“JA* will look after them in Heaven.”

“Stumpy sends his love. Also Kevie and Fatty.”

(* JA = John Andrew Stuart. Maybe Stumpy, Kevie and Fatty were birds too. Or perhaps inmates.)

We can safely assume that this 'fight to the death' never happened. Finch was also a boxing expert, and loved to get officers to quiz him on boxing trivia using a set of little quiz cards he owned. He knew every answer. He campaigned and wrote a lot of letters and drummed up support for his release, and in 1986 he even got married to one of his supporters while in prison. In 1988 he was released and deported to his native England, where his new wife soon became aware of his violent side and left after a few months. Finch, who found work as a nightwatchman, later confessed his guilt in the Whiskey au Go-Go case to a journalist before changing his story again after being informed that he had only been sentenced for one murder and could be charged with the others. He has since died.

Whether guilty or innocent, Stuart and Finch certainly left their mark on Boggo Road history. Although the scene of their incarceration has long gone, the stories of their time inside will continue to be told.



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  1. This comment has been removed by the author.

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  2. You say Finch would jog with two buckets of water suspended from each end of a prison mop over his shoulders.
    I never saw him do that (doesn't mean he didn't) but I used to see him walk around the block of his cage in C-Wing at a "very brisk" walk carrying a metal bucket of water in each hand, he did this every day for about 2 hours, on the other hand Stewart who was right up the other end of C-Wing I never saw but I certainly heard him, every time a meal was taken up to him there'd be an escort of 2 or 3 screws, a crim with the meal in the middle, followed by another 2 or 3 screws and you never knew what was going to happen when they arrived at his slot sometimes it was quite and sometimes you'd hear screaming abuse and objects been thrown around for about 10 minutes, Finch did his time quietly but Stewart made enough noise at times for both of them, the word around the jail was they'd been fitted up over the Whiskey and I believed that until I saw Finch interviewed years later when he almost admitted doing it, Did They Do It? Who Knows!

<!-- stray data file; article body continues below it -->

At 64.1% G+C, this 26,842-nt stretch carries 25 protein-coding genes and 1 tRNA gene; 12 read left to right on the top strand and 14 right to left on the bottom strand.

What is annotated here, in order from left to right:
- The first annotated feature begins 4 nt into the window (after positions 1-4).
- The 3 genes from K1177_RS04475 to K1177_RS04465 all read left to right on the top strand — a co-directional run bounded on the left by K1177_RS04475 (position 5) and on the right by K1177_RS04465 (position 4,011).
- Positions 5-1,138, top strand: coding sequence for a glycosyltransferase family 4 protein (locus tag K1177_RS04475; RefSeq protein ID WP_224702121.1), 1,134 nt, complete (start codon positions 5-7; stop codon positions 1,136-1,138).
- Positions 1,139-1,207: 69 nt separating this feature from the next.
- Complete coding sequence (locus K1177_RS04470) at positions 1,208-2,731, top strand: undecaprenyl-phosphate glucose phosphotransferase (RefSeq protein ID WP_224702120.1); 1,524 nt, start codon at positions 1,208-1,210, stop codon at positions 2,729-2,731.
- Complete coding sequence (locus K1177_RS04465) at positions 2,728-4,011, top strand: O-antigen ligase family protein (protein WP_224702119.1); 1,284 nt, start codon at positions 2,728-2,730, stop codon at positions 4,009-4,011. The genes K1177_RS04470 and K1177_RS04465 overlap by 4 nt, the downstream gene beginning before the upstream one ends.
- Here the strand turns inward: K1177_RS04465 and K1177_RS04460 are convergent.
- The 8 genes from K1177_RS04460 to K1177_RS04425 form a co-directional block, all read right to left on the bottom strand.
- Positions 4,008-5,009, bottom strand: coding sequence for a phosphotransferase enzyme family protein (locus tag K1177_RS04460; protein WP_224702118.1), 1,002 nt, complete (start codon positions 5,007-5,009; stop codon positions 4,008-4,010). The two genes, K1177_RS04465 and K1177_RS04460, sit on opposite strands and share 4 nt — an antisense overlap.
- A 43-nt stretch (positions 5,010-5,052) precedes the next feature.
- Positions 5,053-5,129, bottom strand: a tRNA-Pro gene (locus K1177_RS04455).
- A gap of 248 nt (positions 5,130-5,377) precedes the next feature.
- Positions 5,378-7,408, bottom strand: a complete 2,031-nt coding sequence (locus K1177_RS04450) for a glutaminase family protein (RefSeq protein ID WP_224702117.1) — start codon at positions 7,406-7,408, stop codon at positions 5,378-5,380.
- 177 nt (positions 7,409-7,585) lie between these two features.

Yours Bushy.

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  3. There is someone still alive who holds the key to who actually fire-bombed the Whiskey au go go, and that's disgraced ex-police officer Roger Rogerson, who is now up on a murder charge.
    He was one of the six police officers who fabricated evidence against Finch and stuck that unsigned record of interview in his pocket. There was no official interview at all, it was a verbal. Hopefully Rogerson will come clean now that he has nothing to lose. So far he has stuck to his code of silence to protect himself and the other two officers still alive from serious perjury charges. He may change his mind when he trial for murder is over and he settles into his new prison home. There needs to be a full inquiry into Whiskey case and I'm sure the outcome will disgust the general public on how corrupt the legal system was back in 1973. The media also has a lot to answer to, for misleading the public for four decades. Why didn't they have the guts to print the truth, instead they did what they were told to by those deeply corrupt, stand-over cops, the reason I know this is because some of those old reporters who covered the case who lived in fear have told me their disturbing stories. Danny

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  4. we need to talk.. have some info and background on John who I knew ever since he lived in Eton St Nundah near where i lived at the time. Spoke to him after a chance meeting at Padington (brisbane)m a few days before he was arrested. The cops that had everyone too scared to talk are now out of the picture by the way